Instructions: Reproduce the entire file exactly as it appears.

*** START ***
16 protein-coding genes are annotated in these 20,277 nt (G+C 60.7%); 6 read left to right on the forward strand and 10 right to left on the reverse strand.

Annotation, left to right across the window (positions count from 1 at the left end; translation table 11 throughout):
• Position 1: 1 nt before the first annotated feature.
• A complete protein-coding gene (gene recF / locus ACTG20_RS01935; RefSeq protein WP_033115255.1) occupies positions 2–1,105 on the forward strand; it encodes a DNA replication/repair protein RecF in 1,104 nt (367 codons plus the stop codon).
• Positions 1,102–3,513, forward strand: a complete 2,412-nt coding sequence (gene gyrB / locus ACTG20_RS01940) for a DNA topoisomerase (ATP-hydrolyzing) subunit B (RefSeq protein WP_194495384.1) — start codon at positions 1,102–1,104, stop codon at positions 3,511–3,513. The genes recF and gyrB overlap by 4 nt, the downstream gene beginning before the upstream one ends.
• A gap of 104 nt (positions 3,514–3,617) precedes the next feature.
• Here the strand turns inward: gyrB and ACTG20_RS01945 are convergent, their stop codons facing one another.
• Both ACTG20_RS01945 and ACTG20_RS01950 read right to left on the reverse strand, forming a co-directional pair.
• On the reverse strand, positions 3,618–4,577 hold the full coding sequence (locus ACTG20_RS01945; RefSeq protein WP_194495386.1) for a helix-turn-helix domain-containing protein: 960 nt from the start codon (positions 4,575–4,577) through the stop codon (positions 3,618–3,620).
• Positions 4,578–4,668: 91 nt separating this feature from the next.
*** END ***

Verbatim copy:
16 protein-coding genes are annotated in these 20,277 nt (G+C 60.7%); 6 read left to right on the forward strand and 10 right to left on the reverse strand.

Annotation, left to right across the window (positions count from 1 at the left end; translation table 11 throughout):
• Position 1: 1 nt before the first annotated feature.
• A complete protein-coding gene (gene recF / locus ACTG20_RS01935; RefSeq protein WP_033115255.1) occupies positions 2–1,105 on the forward strand; it encodes a DNA replication/repair protein RecF in 1,104 nt (367 codons plus the stop codon).
• Positions 1,102–3,513, forward strand: a complete 2,412-nt coding sequence (gene gyrB / locus ACTG20_RS01940) for a DNA topoisomerase (ATP-hydrolyzing) subunit B (RefSeq protein WP_194495384.1) — start codon at positions 1,102–1,104, stop codon at positions 3,511–3,513. The genes recF and gyrB overlap by 4 nt, the downstream gene beginning before the upstream one ends.
• A gap of 104 nt (positions 3,514–3,617) precedes the next feature.
• Here the strand turns inward: gyrB and ACTG20_RS01945 are convergent, their stop codons facing one another.
• Both ACTG20_RS01945 and ACTG20_RS01950 read right to left on the reverse strand, forming a co-directional pair.
• On the reverse strand, positions 3,618–4,577 hold the full coding sequence (locus ACTG20_RS01945; RefSeq protein WP_194495386.1) for a helix-turn-helix domain-containing protein: 960 nt from the start codon (positions 4,575–4,577) through the stop codon (positions 3,618–3,620).
• Positions 4,578–4,668: 91 nt separating this feature from the next.